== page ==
• Melvin 'Pete' Mark

Commercial real estate developer

In 1981, Melvin 'Pete' Mark had just opened the Columbia Square building, and he managed to fully lease it by the time the recession hit full force later that year. Three other Portland high-rises came on the market soon after: the U.S. Bancorp Tower and KOIN Center in 1983 and PacWest Center in 1984.

'Our timing was good,' Mark said. 'We felt when Columbia Square was filled we saw signs the town was being overbuilt.'

Mark, chairman of the Melvin Mark Cos. real estate investment and development group, sees countless differences between the 1981-82 recession and today's economic struggles.

Then, the high-tech industry had yet to arrive; Georgia-Pacific Corp. was about to pick up stakes and move its headquarters to Georgia; and Gov. Vic Atiyeh declared Oregon's timber industry in a state of disaster. Half of the state's mills had shut down or cut production.

Legislators returned to Salem three times for emergency budget-cutting sessions as inflation raced out of control.

Meanwhile, prospective homeowners faced a whopping 20 percent interest rate. Unemployment soared to a record 11.5 percent in 1982 Ñ almost twice what it is now.

Today, unemployment in Oregon is the highest in the nation at 7.4 percent. But Mark noted that there are other stable ingredients that will help prevent Oregon's economy from collapsing Ñ low interest rates, a strong housing market and the deep bench of the high-tech industry. The state's largest employer, semiconductor giant Intel Corp., is already showing signs of recovery.

Mark's company has had to adjust to the economic slump in the Sunset Corridor, delaying construction of three of its office buildings in Sunset Center at Tanasbourne. The Western suburban market has seen office vacancies vault to 41 percent.

He said his firm would move ahead on the office buildings 'when we have clients to move in.'

Still, Mark projected an economic turnaround in either the second or third quarter of this year. Passage of President Bush's economic stimulus package, now before Congress, would boost recovery, he said.

'The ingredients of this recession are much better than the last one,' said Mark, who came to Oregon from New York on his honeymoon and stayed. 'It's not as serious. But business and people need help. We're talking about people, about jobs. We need industry here.'

The downturn would not have waylaid him from the Portland Hilton Hotel expansion, which is expected to open this spring.

'We've always been conservative in our approach,' he said. 'We rarely do spec buildings.'

One way out of the job slump is for city officials to be more aggressive in attracting companies, he said. 'We have to be sure government does the necessary things.'

• Bob Naito

Commercial real estate developer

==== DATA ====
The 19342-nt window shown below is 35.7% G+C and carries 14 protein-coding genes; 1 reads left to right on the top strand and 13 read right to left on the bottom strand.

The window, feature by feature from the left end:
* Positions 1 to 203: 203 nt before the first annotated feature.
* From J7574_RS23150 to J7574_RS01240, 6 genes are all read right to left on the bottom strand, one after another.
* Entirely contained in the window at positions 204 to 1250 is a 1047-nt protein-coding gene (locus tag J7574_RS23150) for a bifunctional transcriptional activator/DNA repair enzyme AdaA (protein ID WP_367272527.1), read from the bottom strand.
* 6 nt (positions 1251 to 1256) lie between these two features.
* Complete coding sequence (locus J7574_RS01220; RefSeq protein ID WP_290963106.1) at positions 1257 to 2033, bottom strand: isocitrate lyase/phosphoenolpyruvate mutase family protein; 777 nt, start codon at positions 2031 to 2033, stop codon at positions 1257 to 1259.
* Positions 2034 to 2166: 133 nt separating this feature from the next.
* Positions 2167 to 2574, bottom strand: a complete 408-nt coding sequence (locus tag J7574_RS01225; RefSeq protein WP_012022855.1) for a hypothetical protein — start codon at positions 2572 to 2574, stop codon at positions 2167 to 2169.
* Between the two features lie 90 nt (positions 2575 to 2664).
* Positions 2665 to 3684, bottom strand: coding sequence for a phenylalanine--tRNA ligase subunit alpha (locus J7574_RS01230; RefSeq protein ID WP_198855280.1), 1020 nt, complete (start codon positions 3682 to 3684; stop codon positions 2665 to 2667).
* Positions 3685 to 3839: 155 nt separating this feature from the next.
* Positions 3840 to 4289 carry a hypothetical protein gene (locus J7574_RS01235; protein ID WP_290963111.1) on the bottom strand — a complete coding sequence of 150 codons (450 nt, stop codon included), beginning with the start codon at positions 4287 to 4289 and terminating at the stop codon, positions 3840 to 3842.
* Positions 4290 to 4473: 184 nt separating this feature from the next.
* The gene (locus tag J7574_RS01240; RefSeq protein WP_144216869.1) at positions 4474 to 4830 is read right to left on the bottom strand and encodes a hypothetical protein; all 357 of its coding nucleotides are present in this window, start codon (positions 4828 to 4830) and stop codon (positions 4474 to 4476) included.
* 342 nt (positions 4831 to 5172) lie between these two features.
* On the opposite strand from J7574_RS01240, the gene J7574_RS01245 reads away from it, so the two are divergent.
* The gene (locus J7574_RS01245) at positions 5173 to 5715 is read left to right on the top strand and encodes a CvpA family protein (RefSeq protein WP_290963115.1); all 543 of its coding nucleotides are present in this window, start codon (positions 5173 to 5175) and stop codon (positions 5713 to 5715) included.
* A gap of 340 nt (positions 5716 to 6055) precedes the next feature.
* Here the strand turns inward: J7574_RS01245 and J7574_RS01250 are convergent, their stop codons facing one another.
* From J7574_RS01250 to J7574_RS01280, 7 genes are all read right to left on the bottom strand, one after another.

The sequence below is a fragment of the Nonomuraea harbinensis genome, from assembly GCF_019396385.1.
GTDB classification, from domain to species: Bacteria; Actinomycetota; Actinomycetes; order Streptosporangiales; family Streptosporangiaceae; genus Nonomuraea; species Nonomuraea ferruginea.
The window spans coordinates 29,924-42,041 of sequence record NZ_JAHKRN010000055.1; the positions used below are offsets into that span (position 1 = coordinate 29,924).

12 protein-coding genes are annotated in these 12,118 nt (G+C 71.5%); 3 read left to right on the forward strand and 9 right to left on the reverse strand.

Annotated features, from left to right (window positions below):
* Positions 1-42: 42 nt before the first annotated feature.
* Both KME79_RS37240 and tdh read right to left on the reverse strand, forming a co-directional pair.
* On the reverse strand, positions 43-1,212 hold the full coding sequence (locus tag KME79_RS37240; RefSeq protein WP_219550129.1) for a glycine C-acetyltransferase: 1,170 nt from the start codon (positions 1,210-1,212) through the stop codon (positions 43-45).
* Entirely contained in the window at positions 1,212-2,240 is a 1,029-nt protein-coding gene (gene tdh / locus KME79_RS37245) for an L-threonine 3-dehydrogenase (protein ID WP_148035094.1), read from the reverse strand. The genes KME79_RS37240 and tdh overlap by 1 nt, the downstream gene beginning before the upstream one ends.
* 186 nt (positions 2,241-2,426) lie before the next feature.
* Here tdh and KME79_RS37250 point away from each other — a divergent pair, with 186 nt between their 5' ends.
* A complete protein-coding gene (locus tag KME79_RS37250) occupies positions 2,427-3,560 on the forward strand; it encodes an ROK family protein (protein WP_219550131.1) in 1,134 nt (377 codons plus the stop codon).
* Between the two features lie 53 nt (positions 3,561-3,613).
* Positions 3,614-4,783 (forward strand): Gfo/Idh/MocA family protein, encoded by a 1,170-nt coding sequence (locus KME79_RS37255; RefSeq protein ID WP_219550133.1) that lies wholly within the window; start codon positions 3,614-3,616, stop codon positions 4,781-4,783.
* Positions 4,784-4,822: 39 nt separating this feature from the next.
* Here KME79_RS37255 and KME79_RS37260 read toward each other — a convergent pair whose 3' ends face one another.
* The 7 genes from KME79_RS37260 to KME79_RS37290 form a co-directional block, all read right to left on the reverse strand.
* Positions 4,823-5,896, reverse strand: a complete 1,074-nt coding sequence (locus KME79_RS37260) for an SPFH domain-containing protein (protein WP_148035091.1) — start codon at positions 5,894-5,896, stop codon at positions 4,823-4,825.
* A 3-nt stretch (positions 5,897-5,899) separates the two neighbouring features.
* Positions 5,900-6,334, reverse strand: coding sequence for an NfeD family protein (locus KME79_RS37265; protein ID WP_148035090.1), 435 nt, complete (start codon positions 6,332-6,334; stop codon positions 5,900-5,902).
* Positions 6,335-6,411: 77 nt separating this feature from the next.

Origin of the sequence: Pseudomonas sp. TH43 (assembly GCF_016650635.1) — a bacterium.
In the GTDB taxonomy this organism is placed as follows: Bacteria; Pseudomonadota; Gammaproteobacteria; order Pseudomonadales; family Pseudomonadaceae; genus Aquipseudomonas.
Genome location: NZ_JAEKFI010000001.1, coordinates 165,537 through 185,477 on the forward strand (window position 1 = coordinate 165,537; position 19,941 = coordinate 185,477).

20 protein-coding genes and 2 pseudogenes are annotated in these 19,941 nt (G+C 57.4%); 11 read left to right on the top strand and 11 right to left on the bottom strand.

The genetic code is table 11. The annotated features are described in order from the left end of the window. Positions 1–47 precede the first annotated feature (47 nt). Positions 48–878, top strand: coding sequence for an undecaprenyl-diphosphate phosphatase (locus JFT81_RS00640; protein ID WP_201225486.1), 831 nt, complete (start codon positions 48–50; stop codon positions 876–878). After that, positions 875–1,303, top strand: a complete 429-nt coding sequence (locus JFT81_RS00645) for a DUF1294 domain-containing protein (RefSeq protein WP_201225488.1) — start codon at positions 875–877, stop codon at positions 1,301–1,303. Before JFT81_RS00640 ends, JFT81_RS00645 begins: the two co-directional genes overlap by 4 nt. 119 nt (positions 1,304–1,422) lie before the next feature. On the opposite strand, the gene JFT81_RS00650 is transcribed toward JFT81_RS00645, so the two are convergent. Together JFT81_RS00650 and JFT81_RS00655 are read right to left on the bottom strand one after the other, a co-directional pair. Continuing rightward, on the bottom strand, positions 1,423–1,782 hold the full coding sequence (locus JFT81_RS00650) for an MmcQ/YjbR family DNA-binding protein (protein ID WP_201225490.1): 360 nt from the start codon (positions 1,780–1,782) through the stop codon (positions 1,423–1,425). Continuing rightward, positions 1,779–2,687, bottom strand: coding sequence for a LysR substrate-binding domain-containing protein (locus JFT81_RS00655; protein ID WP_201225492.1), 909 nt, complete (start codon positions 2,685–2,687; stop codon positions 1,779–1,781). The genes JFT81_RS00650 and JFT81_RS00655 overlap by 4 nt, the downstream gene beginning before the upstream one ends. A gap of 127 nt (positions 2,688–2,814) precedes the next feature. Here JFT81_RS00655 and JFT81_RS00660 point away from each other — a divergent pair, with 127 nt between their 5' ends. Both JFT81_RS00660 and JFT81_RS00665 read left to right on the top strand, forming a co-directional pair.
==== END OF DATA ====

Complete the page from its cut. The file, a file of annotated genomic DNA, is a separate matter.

If there's one thing Bob Naito remembers about 1981, it was the mad scramble to finish McCormick Pier apartments and retire a $3 million construction loan that was tied to the 21.5 percent prime rate.

Once completed, the waterfront apartments were slow to rent.

This slump doesn't seem as bad. Naito and other commercial developers don't feel the same sense of urgency they did then, facing a vastly out-of-control economy that was shutting down construction and sales.

'This is not 1981,' said Naito, who bought his house that year with a 16.5 percent mortgage. 'The market is not in terrible shape.'

Naito, president of Heritage Investment Corp. of Portland, does share a sense of caution. He and his partner, Jim Winkler, have put construction of One Waterfront Place on hold until an anchor tenant can be found for the River District mid-rise.

Like Mark, however, Naito is optimistic the market will see a 'quick turnaround' this year.

'Unless you're Tom Moyer, you don't build buildings without tenants,' he said. 'Apartments you can build based on a market study. You won't see any builders with Class A office buildings on the drawing boards who won't get financing without substantial leasing.'

With interest rates bumping along at historic lows Ñ the prime rate stands at 4.5 percent Ñ Naito said there are opportunities to buy Portland real estate at more reasonable prices. Land prices in the Pearl and River districts have dropped. Several telecom companies that bought property at inflated prices are now trying to unload them at losses.

The Portland area commercial real estate market, with vacancy rates ranging from 9 percent in the central city to 40 percent in the Sunset Corridor, 'just needs solid absorption of existing space,' Naito said.

'If I had a war chest,' he said, 'I'd be buying up property.'

Ñ Kristina Brenneman

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